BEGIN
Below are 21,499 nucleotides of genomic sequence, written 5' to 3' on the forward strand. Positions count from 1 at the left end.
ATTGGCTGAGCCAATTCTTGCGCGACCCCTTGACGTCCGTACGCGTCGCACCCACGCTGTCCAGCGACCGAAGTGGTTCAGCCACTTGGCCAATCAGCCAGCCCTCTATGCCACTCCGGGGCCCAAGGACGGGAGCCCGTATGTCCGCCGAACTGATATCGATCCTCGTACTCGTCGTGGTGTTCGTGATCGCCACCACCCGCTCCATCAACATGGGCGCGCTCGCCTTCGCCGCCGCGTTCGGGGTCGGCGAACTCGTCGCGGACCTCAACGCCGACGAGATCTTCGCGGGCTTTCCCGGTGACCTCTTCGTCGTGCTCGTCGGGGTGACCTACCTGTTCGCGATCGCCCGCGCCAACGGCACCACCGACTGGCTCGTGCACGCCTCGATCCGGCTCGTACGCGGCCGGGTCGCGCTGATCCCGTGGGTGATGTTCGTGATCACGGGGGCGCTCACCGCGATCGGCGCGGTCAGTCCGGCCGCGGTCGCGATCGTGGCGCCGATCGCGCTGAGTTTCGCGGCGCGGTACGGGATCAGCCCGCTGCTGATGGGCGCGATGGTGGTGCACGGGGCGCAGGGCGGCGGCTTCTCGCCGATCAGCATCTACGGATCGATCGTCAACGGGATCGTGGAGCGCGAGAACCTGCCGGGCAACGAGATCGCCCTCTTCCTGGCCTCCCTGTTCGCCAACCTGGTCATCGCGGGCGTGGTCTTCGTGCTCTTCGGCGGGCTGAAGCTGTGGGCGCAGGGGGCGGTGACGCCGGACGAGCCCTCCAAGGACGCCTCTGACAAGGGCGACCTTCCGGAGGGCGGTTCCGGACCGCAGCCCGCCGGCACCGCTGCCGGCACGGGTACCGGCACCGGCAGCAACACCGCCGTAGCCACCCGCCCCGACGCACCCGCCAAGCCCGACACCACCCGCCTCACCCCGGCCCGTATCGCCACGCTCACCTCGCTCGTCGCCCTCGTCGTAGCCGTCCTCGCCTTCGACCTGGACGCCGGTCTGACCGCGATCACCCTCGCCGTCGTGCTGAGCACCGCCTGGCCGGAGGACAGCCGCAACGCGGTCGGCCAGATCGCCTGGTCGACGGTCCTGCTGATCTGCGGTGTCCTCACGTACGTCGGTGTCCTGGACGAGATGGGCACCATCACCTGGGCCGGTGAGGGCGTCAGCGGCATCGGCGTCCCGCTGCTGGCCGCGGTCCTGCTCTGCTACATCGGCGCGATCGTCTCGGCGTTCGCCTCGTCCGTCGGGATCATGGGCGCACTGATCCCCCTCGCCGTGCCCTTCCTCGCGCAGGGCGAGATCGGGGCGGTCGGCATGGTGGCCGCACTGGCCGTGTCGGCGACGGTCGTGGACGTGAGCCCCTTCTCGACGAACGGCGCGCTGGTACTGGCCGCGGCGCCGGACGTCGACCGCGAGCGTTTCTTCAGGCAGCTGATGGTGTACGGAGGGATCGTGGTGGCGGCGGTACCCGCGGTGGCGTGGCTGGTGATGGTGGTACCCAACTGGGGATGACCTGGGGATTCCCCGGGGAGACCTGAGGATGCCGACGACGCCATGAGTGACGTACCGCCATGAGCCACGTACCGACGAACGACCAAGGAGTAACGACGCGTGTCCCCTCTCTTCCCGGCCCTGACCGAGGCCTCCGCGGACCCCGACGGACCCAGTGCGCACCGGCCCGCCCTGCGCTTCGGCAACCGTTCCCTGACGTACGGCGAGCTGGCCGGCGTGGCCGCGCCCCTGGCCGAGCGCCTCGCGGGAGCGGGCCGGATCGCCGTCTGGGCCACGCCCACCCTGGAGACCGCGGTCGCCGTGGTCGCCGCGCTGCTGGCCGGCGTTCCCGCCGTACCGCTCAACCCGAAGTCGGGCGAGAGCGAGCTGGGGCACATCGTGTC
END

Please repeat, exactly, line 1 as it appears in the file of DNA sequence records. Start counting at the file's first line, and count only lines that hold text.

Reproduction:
Below are 21,499 nucleotides of genomic sequence, written 5' to 3' on the forward strand. Positions count from 1 at the left end.